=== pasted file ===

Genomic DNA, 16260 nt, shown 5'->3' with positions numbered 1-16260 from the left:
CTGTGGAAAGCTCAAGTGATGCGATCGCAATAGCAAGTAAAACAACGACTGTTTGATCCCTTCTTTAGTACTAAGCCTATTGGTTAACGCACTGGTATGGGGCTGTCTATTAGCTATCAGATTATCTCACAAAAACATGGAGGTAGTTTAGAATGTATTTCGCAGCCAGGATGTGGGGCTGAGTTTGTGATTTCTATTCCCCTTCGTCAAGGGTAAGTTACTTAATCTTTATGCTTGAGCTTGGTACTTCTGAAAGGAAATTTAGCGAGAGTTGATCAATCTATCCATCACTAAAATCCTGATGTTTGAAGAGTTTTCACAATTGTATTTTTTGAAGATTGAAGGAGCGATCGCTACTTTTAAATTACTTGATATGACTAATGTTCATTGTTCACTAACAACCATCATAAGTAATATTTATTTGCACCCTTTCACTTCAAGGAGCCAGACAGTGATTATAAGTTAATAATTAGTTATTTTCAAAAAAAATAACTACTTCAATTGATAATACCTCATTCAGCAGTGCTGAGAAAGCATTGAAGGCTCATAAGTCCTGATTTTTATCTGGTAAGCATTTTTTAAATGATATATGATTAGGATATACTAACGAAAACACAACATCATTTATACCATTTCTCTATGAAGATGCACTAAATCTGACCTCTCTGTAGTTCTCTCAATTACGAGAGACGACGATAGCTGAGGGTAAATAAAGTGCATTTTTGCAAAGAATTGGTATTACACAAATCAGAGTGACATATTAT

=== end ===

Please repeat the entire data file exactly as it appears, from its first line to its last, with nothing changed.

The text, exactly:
Genomic DNA, 16260 nt, shown 5'->3' with positions numbered 1-16260 from the left:
CTGTGGAAAGCTCAAGTGATGCGATCGCAATAGCAAGTAAAACAACGACTGTTTGATCCCTTCTTTAGTACTAAGCCTATTGGTTAACGCACTGGTATGGGGCTGTCTATTAGCTATCAGATTATCTCACAAAAACATGGAGGTAGTTTAGAATGTATTTCGCAGCCAGGATGTGGGGCTGAGTTTGTGATTTCTATTCCCCTTCGTCAAGGGTAAGTTACTTAATCTTTATGCTTGAGCTTGGTACTTCTGAAAGGAAATTTAGCGAGAGTTGATCAATCTATCCATCACTAAAATCCTGATGTTTGAAGAGTTTTCACAATTGTATTTTTTGAAGATTGAAGGAGCGATCGCTACTTTTAAATTACTTGATATGACTAATGTTCATTGTTCACTAACAACCATCATAAGTAATATTTATTTGCACCCTTTCACTTCAAGGAGCCAGACAGTGATTATAAGTTAATAATTAGTTATTTTCAAAAAAAATAACTACTTCAATTGATAATACCTCATTCAGCAGTGCTGAGAAAGCATTGAAGGCTCATAAGTCCTGATTTTTATCTGGTAAGCATTTTTTAAATGATATATGATTAGGATATACTAACGAAAACACAACATCATTTATACCATTTCTCTATGAAGATGCACTAAATCTGACCTCTCTGTAGTTCTCTCAATTACGAGAGACGACGATAGCTGAGGGTAAATAAAGTGCATTTTTGCAAAGAATTGGTATTACACAAATCAGAGTGACATATTAT